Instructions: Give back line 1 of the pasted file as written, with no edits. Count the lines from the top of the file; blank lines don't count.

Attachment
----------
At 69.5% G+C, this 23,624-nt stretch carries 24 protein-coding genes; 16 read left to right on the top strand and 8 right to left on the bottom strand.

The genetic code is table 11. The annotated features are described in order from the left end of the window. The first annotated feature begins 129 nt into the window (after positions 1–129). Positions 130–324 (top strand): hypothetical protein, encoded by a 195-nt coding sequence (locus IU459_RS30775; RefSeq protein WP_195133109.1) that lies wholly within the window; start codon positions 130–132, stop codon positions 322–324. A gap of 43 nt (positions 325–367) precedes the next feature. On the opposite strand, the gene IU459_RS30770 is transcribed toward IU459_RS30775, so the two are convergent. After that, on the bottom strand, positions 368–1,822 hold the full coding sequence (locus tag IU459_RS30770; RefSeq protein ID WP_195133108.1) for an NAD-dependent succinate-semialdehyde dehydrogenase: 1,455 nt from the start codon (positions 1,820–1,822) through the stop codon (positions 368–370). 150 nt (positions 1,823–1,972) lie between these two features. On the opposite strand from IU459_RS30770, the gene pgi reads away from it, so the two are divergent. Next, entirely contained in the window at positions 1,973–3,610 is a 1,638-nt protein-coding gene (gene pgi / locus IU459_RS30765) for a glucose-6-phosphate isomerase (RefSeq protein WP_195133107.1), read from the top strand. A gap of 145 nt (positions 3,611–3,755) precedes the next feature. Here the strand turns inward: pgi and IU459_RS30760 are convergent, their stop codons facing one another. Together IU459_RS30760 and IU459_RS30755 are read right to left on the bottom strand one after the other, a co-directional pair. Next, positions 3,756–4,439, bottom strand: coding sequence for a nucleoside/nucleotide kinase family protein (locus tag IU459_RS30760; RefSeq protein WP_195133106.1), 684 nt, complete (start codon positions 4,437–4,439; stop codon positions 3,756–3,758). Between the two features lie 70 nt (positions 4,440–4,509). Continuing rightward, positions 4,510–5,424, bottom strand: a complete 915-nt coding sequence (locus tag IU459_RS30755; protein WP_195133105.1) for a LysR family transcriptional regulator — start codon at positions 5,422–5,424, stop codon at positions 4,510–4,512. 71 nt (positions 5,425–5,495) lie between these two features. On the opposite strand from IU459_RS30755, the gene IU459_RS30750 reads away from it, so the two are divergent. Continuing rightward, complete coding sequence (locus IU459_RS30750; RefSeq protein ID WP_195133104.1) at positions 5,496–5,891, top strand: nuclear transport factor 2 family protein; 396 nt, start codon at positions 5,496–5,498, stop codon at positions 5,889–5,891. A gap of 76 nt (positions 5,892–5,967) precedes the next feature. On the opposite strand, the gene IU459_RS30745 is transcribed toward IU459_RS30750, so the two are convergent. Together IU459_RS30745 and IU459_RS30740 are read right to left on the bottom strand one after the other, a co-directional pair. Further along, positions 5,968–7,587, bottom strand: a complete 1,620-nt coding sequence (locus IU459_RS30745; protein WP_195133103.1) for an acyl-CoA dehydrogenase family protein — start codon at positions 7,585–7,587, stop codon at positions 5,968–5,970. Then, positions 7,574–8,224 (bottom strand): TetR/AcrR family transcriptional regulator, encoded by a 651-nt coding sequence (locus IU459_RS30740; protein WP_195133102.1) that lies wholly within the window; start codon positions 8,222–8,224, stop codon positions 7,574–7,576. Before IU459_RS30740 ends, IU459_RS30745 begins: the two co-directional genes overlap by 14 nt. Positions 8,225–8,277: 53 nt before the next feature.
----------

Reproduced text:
At 69.5% G+C, this 23,624-nt stretch carries 24 protein-coding genes; 16 read left to right on the top strand and 8 right to left on the bottom strand.